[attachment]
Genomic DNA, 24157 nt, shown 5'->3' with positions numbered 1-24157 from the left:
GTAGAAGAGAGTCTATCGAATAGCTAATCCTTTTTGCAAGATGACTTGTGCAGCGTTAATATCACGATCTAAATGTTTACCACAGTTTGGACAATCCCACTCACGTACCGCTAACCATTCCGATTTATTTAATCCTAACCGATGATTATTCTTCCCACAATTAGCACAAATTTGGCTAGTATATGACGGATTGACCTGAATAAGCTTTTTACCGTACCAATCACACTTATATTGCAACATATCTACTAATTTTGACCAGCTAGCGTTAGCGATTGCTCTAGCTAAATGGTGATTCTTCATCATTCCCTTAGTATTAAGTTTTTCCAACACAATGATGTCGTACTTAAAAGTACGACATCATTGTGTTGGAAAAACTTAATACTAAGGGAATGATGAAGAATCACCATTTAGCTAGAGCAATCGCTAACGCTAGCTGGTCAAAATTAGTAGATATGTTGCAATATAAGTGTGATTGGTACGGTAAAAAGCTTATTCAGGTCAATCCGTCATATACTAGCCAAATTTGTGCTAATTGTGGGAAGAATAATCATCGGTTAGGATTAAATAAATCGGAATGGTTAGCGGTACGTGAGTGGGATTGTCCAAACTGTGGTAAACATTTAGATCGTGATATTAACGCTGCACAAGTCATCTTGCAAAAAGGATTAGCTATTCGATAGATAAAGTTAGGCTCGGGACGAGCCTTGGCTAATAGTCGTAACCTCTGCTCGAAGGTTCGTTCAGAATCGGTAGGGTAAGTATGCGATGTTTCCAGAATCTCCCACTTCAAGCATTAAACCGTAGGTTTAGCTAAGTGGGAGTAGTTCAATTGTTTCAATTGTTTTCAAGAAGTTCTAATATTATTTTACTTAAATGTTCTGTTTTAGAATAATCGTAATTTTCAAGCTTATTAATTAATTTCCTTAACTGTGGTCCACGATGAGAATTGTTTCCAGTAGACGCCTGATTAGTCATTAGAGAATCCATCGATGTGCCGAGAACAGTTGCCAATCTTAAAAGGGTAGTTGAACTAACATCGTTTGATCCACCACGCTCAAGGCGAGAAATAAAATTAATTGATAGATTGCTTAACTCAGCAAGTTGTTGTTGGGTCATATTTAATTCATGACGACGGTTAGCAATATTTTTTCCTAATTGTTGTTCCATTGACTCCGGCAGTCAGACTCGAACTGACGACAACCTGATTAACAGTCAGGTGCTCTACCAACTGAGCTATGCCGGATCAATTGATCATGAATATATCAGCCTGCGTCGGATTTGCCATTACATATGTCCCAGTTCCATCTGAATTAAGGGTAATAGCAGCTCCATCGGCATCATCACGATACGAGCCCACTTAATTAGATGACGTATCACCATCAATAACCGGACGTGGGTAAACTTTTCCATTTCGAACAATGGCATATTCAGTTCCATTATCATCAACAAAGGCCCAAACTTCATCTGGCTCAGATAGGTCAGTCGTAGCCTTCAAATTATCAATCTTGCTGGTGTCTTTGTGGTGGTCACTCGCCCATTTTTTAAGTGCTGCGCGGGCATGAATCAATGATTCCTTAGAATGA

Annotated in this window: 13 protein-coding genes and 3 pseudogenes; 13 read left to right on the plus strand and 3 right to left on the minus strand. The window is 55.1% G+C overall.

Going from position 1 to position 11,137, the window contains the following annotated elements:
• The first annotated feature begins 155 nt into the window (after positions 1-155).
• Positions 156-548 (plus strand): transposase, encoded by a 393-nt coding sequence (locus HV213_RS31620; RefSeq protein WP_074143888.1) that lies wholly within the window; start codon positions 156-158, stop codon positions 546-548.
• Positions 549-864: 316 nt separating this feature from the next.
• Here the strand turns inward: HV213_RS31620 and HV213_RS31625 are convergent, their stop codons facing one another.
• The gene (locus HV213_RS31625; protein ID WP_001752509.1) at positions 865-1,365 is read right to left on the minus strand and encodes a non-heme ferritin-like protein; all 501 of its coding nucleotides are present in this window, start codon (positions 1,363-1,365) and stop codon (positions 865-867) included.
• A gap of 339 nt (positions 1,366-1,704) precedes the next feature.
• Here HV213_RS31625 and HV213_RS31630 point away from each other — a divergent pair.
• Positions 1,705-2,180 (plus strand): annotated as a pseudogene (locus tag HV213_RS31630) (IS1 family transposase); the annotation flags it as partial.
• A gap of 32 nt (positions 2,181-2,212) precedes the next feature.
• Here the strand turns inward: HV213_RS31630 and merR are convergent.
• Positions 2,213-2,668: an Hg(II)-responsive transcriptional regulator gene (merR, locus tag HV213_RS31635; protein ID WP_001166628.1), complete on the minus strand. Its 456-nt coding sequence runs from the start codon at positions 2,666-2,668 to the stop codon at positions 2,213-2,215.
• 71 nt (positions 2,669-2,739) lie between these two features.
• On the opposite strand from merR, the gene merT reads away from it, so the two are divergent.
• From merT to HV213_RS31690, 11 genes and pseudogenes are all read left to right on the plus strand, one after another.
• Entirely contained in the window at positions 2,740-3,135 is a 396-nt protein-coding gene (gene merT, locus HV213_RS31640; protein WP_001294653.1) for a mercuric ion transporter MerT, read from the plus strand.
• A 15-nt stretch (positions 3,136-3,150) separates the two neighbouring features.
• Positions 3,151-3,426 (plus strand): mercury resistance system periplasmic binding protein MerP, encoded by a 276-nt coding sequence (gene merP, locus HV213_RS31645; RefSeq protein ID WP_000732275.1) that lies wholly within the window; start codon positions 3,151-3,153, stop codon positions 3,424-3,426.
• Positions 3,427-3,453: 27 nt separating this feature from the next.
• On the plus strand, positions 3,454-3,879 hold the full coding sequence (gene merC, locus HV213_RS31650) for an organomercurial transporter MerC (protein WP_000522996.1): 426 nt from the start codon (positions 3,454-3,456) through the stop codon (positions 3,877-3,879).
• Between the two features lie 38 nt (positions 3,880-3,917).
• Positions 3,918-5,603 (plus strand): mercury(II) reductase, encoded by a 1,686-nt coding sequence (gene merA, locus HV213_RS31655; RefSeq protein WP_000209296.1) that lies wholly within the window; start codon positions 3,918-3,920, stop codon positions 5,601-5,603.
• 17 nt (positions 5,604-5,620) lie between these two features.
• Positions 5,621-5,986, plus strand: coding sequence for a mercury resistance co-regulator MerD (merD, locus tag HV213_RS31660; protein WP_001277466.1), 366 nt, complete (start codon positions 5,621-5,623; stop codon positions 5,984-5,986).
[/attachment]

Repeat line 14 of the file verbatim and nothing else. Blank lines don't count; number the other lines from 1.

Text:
• Here the strand turns inward: HV213_RS31630 and merR are convergent.